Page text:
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Trump-Saudi meet not focused on oil: Official

10 May 2017 23:54 (+01:00 GMT)
Trump-Saudi meet not focused on oil: Official

Washington, 10 May (Argus) — Global crude markets and Saudi Aramco's planned partial initial public offering (IPO) will not feature prominently in President Donald Trump's upcoming trip to Saudi Arabia, a State Department official said today.

Saudi Arabia is the first foreign destination for Trump's trip later this month, which also includes the Nato summit in Brussels and the G7 summit in Sicily.

Saudi Aramco has set plans for an IPO of 5pc of its shares next year and identified New York, London and Hong Kong exchanges as potential venues.

Deputy assistant secretary of state Tim Lenderking said that the US administration "would like [the IPO] to happen sooner rather than later." But he conceded that "is not quite ready for prime time — maybe next year, or next two years."

"We should avoid pushing Saudis too hard," he said, without passing judgment on the IPO. Lenderking, who oversees relations with Mideast Gulf Arab countries at the State Department, spoke on the sidelines of a conference hosted by Washington-based think tank Arab Gulf States Institute.

Saudi Aramco had no immediate comment on Lenderking's remarks.

The US administration is looking at the subject in the context of preparing Trump's visit to the leading Opec producer later this month. Trump, who has made promoting business opportunities for the US a key priority, would be willing to discuss the IPO, Lenderking said. But a busy agenda for the visit — dominated by Iran, Yemen and other national security subjects — may not leave time to address the subject.

"Oil specifically is not a focus [for Trump's visit], but the whole economic and commercial cooperation is," Lenderking said.

The subject of IPO was not directly addressed during US-Saudi foreign ministry consultations ahead of Trump's visit, Saudi foreign ministry advisor Prince Faisal bin Farhan al Saud said. "The IPO has taken a lion's share of attention, but we have a program to privatize other parts of our economy," he said at today's discussion, estimating non-IPO investment opportunities at $1.5 trillion.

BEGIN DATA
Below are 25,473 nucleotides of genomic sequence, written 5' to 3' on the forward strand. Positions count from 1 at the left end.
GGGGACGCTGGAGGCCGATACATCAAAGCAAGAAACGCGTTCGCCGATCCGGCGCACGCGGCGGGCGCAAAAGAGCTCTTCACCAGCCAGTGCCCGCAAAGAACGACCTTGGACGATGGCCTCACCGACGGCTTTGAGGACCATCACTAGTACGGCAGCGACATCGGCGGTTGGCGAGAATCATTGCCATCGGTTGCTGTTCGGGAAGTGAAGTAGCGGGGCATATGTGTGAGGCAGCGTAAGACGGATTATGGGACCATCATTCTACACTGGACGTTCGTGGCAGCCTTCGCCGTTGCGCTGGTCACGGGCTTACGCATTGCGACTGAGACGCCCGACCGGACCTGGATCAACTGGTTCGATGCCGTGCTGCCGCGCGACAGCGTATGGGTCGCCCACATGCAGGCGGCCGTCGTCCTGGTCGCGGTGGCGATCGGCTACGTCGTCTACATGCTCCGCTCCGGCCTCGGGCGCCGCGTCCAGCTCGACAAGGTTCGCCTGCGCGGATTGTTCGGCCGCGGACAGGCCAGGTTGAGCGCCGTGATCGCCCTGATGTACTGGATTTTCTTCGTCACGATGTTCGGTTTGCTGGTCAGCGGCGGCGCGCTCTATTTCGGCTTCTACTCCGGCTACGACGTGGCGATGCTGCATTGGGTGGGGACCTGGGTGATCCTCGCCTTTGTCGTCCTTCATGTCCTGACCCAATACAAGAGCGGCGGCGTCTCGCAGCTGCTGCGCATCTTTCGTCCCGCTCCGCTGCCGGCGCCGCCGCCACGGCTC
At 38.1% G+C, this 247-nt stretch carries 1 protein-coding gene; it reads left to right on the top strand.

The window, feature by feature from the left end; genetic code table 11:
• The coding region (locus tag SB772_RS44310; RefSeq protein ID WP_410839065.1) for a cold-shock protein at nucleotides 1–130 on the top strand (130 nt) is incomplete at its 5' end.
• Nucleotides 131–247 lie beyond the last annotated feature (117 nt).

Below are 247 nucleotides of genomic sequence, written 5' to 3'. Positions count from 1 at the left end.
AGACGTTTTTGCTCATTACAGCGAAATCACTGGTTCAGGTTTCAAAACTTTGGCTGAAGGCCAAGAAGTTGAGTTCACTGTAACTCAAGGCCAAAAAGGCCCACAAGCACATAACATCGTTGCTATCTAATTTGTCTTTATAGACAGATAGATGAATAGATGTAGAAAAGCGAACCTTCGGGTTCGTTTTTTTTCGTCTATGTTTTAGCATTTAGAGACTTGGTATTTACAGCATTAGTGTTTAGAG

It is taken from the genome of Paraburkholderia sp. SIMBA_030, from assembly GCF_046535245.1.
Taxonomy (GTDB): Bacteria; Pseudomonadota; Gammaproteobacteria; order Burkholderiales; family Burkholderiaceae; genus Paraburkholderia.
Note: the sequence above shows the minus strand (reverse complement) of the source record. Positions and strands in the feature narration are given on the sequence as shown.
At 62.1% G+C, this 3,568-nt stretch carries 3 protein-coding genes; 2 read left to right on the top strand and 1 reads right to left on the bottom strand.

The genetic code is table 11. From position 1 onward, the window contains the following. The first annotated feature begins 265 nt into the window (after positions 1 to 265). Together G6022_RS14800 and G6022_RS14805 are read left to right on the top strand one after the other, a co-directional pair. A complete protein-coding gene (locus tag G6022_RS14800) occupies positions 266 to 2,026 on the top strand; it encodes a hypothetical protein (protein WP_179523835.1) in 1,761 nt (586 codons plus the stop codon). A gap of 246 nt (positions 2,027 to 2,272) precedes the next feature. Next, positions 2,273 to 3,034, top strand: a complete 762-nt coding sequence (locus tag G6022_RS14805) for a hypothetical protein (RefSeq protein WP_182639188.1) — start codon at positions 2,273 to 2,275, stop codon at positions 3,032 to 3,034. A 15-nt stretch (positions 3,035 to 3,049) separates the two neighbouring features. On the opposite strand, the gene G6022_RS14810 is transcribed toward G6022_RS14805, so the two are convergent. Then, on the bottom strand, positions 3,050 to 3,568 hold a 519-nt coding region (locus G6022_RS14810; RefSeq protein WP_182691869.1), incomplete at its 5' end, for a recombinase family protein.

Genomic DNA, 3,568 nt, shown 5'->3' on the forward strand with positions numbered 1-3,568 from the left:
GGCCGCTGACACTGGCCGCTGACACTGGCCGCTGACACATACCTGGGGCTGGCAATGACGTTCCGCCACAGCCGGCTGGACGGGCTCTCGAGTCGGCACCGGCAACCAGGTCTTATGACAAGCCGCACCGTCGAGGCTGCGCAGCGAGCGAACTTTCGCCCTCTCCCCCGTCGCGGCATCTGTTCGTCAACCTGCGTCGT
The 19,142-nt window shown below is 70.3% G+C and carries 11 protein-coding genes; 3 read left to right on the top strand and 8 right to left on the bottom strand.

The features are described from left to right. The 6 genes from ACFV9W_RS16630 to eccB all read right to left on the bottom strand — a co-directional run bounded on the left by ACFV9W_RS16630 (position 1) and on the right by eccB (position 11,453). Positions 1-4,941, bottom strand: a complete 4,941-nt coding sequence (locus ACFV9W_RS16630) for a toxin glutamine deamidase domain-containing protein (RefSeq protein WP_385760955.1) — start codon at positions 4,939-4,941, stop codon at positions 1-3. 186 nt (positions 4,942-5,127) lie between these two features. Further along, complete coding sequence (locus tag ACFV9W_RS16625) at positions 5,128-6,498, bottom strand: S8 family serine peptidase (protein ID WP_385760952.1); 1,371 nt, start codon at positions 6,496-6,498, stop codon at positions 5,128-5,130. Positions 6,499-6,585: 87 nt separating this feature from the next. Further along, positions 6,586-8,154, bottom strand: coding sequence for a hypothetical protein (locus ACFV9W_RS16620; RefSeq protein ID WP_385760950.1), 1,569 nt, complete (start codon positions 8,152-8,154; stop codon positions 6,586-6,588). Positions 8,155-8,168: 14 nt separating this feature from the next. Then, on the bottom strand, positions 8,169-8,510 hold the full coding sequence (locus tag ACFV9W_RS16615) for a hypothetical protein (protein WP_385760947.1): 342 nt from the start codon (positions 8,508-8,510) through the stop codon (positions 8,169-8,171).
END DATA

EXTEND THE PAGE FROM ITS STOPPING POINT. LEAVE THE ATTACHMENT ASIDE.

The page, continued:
US secretary of state Rex Tillerson said Riyadh should choose US companies for its procurement and service needs as it implements the economic transformation plan.

Proceeds from the Aramco IPO will be put into the Public Investment Fund, which the government wants to turn into the world's largest sovereign wealth fund. Saudi Arabia in March reduced Saudi Aramco's tax rate to 50pc from 85pc in an attempt to boost its attractiveness to investor.

Riyadh initially indicated that it expected Aramco to be valued at between $2 trillion and $3 trillion. But uncertainty surrounding long-term oil prices and the outcome of an audit of the company's crude reserves — which it has consistently put at 260bn bl — have generated speculation that the valuation could end up significantly lower. It could turn out as low as $400bn, according to consultancy Wood Mackenzie, although other analysts say $1 trillion is more realistic.

Saudi Aramco only owns leases, not the oil reserves, so there are questions over the value of main assets, Johns Hopkins University professor Jean-Francois Seznec said at a discussion yesterday hosted by Washington think tank Atlantic Council. The $2 trillion valuation comes from taking the price-earnings ratio of a company like ExxonMobil, Seznec said, adding that using the average price-earnings ratio for oil and gas company would yield a valuation of $1.5 trillion.

"This is absolutely not a fire sale. It is about diversifying the economy from one commodity," Eurasia Group analyst Ayham Kamel said. He suggested that 2019 was a more likely target for the IPO, in part because oil prices are more likely to bounce from current levels in two years, rather than in 2018.

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